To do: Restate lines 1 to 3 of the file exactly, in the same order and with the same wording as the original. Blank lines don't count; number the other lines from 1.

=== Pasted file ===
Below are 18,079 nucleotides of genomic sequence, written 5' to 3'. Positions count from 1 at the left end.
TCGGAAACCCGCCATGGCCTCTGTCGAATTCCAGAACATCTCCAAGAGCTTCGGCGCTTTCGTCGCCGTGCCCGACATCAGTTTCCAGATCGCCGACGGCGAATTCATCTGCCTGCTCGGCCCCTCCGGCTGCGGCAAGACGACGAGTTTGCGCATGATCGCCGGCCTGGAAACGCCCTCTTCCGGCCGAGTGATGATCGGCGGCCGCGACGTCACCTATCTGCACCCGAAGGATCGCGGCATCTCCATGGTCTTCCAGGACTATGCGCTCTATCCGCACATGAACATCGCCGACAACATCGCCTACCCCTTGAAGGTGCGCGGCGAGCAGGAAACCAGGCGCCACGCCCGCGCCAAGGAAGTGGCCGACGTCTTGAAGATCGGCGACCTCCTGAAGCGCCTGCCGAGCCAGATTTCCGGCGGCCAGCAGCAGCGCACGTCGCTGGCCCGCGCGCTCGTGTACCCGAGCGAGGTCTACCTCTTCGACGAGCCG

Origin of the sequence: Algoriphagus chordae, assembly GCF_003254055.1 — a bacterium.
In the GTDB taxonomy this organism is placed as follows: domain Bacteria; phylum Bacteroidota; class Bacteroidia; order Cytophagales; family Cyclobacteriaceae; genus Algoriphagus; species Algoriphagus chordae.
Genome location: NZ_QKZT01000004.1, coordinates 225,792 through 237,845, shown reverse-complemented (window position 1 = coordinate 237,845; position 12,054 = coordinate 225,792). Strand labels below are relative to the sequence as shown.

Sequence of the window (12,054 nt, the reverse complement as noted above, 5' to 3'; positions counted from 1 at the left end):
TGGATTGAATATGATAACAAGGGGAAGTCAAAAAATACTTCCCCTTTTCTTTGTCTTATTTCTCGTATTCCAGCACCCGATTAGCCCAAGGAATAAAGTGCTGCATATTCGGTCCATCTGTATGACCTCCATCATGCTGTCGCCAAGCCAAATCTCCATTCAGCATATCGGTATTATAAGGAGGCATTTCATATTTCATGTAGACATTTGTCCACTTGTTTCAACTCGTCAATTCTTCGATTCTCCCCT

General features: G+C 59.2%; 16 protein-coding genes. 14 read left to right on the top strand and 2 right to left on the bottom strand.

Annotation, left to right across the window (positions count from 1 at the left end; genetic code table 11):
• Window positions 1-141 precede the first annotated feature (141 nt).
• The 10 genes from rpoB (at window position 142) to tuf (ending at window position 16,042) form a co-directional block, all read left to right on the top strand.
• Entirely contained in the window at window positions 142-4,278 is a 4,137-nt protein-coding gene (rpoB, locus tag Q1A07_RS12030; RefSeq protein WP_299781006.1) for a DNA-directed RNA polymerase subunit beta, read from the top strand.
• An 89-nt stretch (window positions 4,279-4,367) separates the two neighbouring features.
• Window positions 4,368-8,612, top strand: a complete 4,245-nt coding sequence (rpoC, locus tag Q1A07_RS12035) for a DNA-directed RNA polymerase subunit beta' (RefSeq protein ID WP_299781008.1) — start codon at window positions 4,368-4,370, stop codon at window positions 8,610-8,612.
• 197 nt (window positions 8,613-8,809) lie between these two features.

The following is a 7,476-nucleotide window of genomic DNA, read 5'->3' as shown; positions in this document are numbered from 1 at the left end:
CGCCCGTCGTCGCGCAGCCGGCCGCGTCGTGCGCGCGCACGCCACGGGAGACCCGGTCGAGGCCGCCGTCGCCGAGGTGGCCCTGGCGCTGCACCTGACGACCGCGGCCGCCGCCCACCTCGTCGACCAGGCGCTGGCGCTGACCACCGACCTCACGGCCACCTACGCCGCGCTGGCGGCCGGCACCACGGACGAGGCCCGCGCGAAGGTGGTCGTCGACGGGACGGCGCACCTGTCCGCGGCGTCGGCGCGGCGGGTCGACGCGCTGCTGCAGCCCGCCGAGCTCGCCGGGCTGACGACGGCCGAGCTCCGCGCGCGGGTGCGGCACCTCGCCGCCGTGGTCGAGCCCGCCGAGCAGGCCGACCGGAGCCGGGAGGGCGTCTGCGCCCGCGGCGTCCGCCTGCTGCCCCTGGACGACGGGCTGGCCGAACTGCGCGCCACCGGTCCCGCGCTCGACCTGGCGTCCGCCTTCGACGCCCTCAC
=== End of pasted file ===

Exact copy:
Below are 18,079 nucleotides of genomic sequence, written 5' to 3'. Positions count from 1 at the left end.
TCGGAAACCCGCCATGGCCTCTGTCGAATTCCAGAACATCTCCAAGAGCTTCGGCGCTTTCGTCGCCGTGCCCGACATCAGTTTCCAGATCGCCGACGGCGAATTCATCTGCCTGCTCGGCCCCTCCGGCTGCGGCAAGACGACGAGTTTGCGCATGATCGCCGGCCTGGAAACGCCCTCTTCCGGCCGAGTGATGATCGGCGGCCGCGACGTCACCTATCTGCACCCGAAGGATCGCGGCATCTCCATGGTCTTCCAGGACTATGCGCTCTATCCGCACATGAACATCGCCGACAACATCGCCTACCCCTTGAAGGTGCGCGGCGAGCAGGAAACCAGGCGCCACGCCCGCGCCAAGGAAGTGGCCGACGTCTTGAAGATCGGCGACCTCCTGAAGCGCCTGCCGAGCCAGATTTCCGGCGGCCAGCAGCAGCGCACGTCGCTGGCCCGCGCGCTCGTGTACCCGAGCGAGGTCTACCTCTTCGACGAGCCG

Origin of the sequence: Algoriphagus chordae, assembly GCF_003254055.1 — a bacterium.